Yet. His last great symphony was a triumph of ecstasy, a statement of victory over the worst life had to offer. You don’t need to know the story to feel the power of the music. I have faced down depression, suicide, sexual abuse and attacks, bankruptcy. Yet here I stood, in the face of these awesome mountains, air-conducting what is perhaps the single greatest ode to ascendancy of the spirit over despair ever written. I almost didn’t make it.

Photo by TETrebbien on Unsplash

Yet, I did. I am 67. My brother took his life at 62. He didn’t. I am the last in my family. I have looked into abyss, the motherfucker looked back up at me. Then I reached down into that foul hole, dragged that slimy demon out and throttled the sonofabitch. And here I stood, so full of gratitude I wept.

Ode to Joy speaks to that in each of us. This scene in Immortal Beloved captures how the music, when it was first heard, was received. There is no better musical statement about love, the gift of life, the chance to experience all it has to offer. To overcome, no matter what.

The longer we live, the more we can appreciate what it means to overcome the inevitability of life. The ebbs and flows and unnameable pain and hurts that dog us. The more we can learn to celebrate that today, we are alive. Breathing. Not only that, but standing in front of heart-stopping beauty, cold wind stinging our cheeks, conducting music that courses tears down our faces.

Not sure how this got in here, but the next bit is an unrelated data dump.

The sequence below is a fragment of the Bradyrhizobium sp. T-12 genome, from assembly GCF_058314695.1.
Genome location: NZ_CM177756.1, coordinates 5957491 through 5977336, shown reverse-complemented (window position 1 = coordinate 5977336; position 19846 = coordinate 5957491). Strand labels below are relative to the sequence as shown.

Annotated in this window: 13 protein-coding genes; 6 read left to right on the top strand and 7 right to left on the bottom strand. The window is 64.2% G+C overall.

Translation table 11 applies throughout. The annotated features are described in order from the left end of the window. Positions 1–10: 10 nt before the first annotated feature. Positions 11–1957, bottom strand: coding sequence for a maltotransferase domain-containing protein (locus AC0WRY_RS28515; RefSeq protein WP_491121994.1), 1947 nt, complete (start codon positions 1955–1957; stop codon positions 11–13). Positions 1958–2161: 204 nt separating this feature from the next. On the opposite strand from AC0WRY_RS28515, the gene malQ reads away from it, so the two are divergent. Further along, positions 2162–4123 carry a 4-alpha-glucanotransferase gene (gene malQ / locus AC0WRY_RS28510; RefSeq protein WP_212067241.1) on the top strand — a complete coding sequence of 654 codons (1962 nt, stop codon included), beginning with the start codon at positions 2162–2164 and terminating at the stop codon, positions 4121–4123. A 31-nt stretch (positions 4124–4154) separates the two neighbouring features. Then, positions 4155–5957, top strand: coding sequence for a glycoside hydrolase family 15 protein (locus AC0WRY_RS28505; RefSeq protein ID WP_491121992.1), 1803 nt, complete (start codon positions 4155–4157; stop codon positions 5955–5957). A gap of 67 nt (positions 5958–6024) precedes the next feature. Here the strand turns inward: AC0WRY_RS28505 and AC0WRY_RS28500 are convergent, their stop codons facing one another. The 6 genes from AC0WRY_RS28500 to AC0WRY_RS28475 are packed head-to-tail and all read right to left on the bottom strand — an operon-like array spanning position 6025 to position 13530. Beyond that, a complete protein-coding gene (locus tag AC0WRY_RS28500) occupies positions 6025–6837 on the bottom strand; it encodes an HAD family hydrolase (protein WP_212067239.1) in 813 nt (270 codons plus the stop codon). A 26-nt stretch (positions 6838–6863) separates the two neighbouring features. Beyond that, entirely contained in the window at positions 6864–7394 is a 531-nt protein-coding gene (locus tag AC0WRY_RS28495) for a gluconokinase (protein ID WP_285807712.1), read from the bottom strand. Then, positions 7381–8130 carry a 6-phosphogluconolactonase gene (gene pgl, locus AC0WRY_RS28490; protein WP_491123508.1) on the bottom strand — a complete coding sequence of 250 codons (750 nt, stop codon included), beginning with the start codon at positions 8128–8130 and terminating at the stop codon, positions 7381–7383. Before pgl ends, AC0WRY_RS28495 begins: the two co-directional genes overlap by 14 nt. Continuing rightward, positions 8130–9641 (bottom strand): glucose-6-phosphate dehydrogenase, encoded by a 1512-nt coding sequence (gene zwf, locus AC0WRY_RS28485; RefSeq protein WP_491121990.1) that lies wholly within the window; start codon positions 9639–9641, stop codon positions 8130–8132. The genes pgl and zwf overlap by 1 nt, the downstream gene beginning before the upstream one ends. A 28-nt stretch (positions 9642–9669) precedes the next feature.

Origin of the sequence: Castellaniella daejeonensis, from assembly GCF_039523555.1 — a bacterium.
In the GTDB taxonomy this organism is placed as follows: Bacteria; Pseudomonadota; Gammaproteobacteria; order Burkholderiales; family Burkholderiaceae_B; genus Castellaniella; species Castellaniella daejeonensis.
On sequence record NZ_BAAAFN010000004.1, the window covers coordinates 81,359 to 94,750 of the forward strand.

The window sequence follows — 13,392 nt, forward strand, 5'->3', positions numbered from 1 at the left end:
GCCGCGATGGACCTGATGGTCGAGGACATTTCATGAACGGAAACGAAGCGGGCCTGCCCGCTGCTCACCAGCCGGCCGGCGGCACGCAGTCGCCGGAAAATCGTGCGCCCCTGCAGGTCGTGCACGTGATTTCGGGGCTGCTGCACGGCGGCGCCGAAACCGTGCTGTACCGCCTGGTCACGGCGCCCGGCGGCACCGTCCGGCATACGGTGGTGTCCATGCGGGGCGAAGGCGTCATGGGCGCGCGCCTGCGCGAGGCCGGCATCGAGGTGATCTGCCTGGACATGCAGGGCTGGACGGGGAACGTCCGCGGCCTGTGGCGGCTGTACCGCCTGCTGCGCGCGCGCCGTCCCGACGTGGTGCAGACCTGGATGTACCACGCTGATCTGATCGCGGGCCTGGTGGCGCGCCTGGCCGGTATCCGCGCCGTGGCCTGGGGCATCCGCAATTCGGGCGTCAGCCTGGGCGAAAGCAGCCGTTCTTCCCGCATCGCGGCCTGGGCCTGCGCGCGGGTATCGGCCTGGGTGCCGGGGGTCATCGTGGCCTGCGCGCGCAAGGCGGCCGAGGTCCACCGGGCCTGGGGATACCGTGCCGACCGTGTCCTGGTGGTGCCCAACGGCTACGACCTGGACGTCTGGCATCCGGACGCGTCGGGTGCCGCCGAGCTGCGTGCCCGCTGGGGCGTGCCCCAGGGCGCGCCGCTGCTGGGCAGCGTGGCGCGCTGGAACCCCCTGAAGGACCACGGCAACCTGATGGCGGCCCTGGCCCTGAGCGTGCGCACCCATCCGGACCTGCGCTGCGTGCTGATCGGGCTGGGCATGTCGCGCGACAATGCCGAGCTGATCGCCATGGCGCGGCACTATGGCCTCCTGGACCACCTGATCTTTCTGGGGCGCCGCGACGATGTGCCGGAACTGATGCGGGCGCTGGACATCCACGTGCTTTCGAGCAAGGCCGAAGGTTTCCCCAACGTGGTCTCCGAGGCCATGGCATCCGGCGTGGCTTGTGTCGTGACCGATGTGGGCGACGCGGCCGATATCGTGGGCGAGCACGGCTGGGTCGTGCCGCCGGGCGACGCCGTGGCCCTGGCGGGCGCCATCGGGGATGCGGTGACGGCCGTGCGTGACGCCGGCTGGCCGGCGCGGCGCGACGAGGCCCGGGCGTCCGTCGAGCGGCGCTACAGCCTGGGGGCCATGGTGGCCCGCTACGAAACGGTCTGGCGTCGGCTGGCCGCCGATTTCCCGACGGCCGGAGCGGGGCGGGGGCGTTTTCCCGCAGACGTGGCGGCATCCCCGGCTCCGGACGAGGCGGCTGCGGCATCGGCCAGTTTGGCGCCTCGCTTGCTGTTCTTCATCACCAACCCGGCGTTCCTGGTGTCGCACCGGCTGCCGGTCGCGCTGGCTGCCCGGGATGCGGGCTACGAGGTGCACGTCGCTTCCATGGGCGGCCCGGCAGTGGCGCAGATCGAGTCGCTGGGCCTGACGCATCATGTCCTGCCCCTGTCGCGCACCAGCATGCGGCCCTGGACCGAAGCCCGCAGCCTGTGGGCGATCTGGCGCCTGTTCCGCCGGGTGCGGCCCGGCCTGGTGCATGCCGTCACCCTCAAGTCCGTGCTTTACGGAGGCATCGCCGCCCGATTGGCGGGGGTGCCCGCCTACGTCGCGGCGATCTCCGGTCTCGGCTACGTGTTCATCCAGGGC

The mountains, touched by the fall sun, as I conducted the sun’s arrival to some of the most emotional and magnificent music ever written. It was a perfect match. Julia Hubbel

Sometimes there are no words. There is only music, the music of winds, the music of the spheres, the music of life, the music of pure unadulterated joy.

Of life.

I can only hope with my entire heart that each of you experiences something so powerful, so moving that you are in tears, not just for the vision, but the music. Whatever music moves you to be so grateful you are alive, so humbled at the glory of the fact of your existence, that all you can possibly do is cry.

For pure joy.

A final look at the Tsengel Khairkhun, before the petroglyphs. A place on earth like no other, full of the music of the spheres. Julia Hubbel

Just in case you’re not familiar with the chorale from Handel’s Messiah, here’s a superb flashmob scene in a food court. Whatever your religious leanings are, this is simply a celebration of glorious happiness, shared with great love by a great many people.

My thanks to Zavkhan Travel for their custom-designed trip, which allowed me to experience such breathtaking beauty.